Medical news in England 1665–1800 in journals for professional and lay audiences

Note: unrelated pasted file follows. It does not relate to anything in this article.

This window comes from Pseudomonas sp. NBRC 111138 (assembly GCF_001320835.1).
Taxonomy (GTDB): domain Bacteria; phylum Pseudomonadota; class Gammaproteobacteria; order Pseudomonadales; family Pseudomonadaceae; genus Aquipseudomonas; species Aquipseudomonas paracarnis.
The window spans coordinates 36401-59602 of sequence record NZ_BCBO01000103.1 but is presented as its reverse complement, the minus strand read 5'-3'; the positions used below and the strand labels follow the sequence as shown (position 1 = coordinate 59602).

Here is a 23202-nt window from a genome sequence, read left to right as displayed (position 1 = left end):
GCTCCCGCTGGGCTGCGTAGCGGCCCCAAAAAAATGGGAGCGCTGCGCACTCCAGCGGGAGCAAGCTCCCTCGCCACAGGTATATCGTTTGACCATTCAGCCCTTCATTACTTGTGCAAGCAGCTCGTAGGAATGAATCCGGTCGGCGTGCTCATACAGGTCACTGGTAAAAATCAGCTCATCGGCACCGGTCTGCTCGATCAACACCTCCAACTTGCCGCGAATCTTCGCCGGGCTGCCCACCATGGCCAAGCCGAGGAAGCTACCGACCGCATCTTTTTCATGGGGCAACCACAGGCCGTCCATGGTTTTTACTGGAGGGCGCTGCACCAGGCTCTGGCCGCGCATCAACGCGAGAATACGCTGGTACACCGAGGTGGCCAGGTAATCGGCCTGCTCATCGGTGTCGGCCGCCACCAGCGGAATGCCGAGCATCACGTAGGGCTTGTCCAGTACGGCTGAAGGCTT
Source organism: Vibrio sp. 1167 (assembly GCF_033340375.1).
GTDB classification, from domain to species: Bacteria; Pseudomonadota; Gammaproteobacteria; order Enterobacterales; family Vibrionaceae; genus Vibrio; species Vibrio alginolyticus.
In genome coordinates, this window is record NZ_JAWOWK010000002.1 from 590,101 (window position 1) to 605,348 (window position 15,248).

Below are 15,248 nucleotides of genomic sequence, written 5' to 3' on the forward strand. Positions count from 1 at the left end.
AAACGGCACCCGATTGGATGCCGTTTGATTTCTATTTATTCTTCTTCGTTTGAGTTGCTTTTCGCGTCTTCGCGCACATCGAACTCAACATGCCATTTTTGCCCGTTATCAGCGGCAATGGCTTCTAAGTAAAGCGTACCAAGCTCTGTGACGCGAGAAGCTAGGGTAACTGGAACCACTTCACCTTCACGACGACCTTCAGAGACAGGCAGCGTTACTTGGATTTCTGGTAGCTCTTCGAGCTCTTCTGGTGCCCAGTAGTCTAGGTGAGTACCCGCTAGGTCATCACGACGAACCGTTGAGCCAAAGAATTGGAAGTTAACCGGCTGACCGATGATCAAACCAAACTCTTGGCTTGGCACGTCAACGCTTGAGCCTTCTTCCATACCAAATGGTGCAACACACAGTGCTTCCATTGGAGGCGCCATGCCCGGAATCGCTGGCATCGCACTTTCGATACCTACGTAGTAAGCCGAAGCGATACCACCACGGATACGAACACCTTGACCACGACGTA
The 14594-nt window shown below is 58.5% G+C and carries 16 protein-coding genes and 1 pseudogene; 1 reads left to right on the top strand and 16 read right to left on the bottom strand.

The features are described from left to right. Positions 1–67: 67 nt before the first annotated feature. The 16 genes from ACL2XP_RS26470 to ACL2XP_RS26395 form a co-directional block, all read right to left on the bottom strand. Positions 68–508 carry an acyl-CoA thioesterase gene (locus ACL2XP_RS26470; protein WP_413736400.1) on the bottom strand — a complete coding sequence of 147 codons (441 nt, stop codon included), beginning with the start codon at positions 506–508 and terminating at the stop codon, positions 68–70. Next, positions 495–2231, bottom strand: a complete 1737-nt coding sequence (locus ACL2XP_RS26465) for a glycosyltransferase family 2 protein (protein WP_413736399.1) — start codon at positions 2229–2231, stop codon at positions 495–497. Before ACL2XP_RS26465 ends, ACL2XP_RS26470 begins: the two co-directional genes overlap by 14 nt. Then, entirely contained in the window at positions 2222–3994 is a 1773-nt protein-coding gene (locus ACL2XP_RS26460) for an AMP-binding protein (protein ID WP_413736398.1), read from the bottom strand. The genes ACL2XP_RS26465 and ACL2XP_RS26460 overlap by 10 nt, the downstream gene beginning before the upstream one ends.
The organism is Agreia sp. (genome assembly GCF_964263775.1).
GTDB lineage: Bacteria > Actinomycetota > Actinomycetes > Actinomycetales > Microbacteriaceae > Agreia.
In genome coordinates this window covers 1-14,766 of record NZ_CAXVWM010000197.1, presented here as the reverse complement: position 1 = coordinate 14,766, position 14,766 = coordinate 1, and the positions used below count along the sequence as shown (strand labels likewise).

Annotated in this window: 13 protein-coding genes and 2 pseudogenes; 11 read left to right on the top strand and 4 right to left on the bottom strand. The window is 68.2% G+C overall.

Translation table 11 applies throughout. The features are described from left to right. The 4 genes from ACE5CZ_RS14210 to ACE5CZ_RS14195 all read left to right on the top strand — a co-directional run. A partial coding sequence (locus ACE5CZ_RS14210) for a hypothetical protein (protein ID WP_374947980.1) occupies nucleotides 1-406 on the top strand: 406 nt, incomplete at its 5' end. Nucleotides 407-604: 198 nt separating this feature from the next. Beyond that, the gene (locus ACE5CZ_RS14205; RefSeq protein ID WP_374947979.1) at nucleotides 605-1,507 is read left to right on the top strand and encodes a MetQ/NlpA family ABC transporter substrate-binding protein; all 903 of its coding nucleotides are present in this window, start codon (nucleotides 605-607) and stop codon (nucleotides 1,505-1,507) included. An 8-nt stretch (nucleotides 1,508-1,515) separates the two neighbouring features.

This article is based on three early periodicals: The Philosophical Transactionsfor the Royal Society (PT, 1665–), The Edinburgh Medical Journal (EMJ, 1733–),and The Gentleman’s Magazine (GM, 1731–). A broad and inclusive selectionof unexplored texts comes from a period in which conventions of scientificand medical news discourse were being created and developed. In order todetect the lines of development in more detail, I performed a series of Keywordanalyses (WordSmith) and complemented the study with qualitative assessment.A comparison of PT vs. other contemporary medical texts of the corpusof Early Modern English Medical Texts (EMEMT) revealed features of the newscience, e.g. observation has a high keyness score. The developments towardsstricter professionalization and more public knowledge continue in professionaljournals. Keywords of the 18th century (GM vs. PT and GM vs. EMJ) revealdifferences in lay practices as compared to professional writing. GM readershipshared advice for distributing knowledge of new treatments and cures, and the‘public good’ becomes prominent.